As if it wasn’t enough of a challenge to try to create a movie based on a board game — and a board game based on a game that is perfectly adequately played with pencil and paper — this movie has to find its way around the fact that the large armored warships that give the game and the movie its title have been out of commission as everything but museum pieces for decades, replaced by much more powerful ships called destroyers. And yet, director Peter Berg (“Friday Night Lights”) and screenwriters Eric and Jon Hoeber (“Red“) have somehow managed to add some aliens and a lot of explosions to create a good, old-fashioned summer popcorn movie that is good, old-fashioned fun.
They give us half an hour to meet the main characters. Alex Hopper (Taylor Kitsch, thankfully making it possible to overlook “John Carter“) is an impetuous but gallant young man. His brother Stone (“True Blood’s” Alexander Skarsgård), a naval officer frustrated with Alex’s lack of direction, insists that Alex get some discipline and join the navy. A couple of years later, Stone is a commander and Alex is a promising but still-impetuous lieutenant in love with Samantha (Brooklyn Decker), the daughter of the admiral (Liam Neeson). In the midst of an event called RIMPAC that is like an Olympics of international naval operations, just after Alex gets in trouble for a scuffle with a Japanese naval officer (Tadanobu Asano), something happens that is not part of the program. For four years, a program called the Beacon Project has been sending signals to a planet that is similar to earth and capable of supporting life in the hope of making contact. The signals have been seen as an invitation and the inhabitants of the other planet have arrived, like Columbus. And, as a character points out, if they are Columbus, we — all of humanity — are the the Indians. Except it is more like Columbus arriving with an armored brigade and bombs that slice through destroyers like bullets through tissue paper. And they operate a enormous rockets that operate like Decepticons the size of the Chrysler Building in a world with no Optimus Primes.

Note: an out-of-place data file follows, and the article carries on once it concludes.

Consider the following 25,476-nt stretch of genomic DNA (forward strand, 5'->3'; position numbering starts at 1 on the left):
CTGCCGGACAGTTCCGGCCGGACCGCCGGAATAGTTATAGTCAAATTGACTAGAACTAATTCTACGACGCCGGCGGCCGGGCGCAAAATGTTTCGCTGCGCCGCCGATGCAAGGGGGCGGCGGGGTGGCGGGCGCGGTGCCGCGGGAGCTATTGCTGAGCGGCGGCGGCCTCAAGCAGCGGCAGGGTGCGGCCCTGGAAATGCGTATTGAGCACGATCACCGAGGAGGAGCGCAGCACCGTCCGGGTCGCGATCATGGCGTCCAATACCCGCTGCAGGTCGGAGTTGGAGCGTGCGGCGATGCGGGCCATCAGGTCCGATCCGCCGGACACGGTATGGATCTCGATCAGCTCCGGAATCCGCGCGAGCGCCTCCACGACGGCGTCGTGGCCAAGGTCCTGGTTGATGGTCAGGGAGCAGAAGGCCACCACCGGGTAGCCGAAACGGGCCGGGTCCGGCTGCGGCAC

The Battleship board game involves trying to guess where the other player’s warships are hidden by calling out squares on a grid, and the Hoebers find a witty way to make that a part of the story, and to bring in a real battleship, too. There’s more than just bang-bang. Alex comes up with some clever, way-out-of-the box tactics and Rihanna is a hoot as a determined petty officer weapons specialist. And in a cute variation on the whole “ET phone home” thing, the aliens need to get to the Beacon Project communication center. The only people who can stop them are none other than the beautiful daughter of the admiral and a wounded warrior she happens to have been trying to inspire by taking him for a bit of a mountain climb. He is played by real-life West Point graduate Gregory D. Gadson, a double leg amputee, in a performance adding some nicely quiet dignity to the story. There is not much quiet or dignity in the rest of the movie, but Berg stages the action scenes with kinetic energy and a sure sense of fun. (And be sure to stay all the way through the credits for an extra scene.)
Parents should know that this movie has non-stop action-style violence with aliens, many explosions and military battles, characters injured and killed, and some strong language (s-words, muffled f-words).
Family discussion: How did the qualities that got Alex into trouble also help him? Would you say the same about anyone else in the story who became an unexpected hero?
If you like this, try: “Independence Day” and “Transformers” – and the board game!